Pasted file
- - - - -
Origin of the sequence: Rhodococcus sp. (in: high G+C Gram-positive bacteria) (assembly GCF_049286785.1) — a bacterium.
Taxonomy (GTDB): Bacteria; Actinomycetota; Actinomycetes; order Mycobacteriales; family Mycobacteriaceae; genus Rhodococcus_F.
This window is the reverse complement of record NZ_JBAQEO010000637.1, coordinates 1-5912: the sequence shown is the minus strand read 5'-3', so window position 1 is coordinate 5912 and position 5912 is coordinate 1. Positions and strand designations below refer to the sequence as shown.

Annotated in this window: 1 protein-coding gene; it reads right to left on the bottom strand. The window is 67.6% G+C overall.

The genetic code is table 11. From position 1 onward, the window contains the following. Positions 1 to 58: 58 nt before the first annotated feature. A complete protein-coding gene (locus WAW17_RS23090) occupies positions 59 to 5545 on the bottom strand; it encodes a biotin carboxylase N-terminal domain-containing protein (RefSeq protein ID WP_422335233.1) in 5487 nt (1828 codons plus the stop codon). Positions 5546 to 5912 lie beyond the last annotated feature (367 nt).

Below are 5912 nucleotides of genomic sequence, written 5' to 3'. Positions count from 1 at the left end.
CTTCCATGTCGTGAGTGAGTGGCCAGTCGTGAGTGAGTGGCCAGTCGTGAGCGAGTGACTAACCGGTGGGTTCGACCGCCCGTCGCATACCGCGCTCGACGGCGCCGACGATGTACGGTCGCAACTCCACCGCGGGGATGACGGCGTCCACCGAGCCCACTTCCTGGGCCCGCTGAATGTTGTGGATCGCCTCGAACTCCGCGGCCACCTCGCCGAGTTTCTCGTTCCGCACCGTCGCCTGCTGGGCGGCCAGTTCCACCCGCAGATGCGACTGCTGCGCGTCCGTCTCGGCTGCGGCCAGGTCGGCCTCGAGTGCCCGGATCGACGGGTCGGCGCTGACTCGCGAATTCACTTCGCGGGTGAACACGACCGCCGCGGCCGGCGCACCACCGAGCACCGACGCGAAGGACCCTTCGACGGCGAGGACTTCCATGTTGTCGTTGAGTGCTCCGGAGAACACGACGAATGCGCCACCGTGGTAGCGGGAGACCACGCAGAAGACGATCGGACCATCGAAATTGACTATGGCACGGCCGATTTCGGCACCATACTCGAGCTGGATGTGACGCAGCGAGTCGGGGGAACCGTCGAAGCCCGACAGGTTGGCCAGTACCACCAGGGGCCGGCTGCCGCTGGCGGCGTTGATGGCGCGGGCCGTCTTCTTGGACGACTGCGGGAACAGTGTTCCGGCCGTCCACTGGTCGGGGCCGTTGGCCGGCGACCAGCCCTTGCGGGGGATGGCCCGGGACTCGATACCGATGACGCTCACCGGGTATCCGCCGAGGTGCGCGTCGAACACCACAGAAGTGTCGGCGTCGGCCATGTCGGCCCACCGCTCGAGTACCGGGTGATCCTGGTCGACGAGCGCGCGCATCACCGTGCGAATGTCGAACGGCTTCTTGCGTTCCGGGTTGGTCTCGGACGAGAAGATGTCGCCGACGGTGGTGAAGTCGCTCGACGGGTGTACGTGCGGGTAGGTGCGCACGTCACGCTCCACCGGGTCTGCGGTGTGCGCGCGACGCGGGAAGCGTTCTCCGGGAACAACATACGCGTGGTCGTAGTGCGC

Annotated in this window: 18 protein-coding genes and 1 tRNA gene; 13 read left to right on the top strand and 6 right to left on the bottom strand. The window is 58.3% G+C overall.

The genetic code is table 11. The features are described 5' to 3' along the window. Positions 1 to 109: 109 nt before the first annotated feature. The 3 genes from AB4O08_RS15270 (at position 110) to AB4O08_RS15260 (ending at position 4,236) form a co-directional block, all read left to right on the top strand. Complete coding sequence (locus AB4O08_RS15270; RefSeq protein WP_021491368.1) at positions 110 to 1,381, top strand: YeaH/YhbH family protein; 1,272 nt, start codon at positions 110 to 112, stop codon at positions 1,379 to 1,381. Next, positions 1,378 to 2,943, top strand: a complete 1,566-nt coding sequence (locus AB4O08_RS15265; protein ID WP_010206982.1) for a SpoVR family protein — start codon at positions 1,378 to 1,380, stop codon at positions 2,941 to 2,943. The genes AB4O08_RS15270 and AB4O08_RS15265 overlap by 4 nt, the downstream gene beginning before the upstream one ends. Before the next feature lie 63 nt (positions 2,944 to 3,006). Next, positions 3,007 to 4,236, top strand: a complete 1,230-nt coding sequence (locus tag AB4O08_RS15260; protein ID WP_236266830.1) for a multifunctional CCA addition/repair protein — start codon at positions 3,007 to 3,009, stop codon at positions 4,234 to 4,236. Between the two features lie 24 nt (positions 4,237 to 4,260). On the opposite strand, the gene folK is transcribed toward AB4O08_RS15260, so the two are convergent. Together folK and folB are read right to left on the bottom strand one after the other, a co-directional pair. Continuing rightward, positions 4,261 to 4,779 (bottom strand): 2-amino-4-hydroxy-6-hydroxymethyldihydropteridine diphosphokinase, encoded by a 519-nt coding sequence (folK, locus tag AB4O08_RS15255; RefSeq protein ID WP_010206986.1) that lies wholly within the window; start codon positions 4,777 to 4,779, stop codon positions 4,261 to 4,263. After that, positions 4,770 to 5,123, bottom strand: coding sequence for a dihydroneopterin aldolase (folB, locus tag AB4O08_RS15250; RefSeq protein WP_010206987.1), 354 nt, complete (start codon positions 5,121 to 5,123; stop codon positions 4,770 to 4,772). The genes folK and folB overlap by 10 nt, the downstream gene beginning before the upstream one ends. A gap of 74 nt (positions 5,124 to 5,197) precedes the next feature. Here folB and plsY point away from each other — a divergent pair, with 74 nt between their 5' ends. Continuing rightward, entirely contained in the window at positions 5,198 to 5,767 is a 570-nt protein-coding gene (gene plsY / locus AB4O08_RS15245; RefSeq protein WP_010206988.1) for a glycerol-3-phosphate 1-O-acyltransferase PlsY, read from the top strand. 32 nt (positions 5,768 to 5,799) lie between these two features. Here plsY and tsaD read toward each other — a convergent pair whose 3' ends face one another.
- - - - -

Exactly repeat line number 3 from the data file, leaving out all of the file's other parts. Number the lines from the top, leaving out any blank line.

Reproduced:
This window is the reverse complement of record NZ_JBAQEO010000637.1, coordinates 1-5912: the sequence shown is the minus strand read 5'-3', so window position 1 is coordinate 5912 and position 5912 is coordinate 1. Positions and strand designations below refer to the sequence as shown.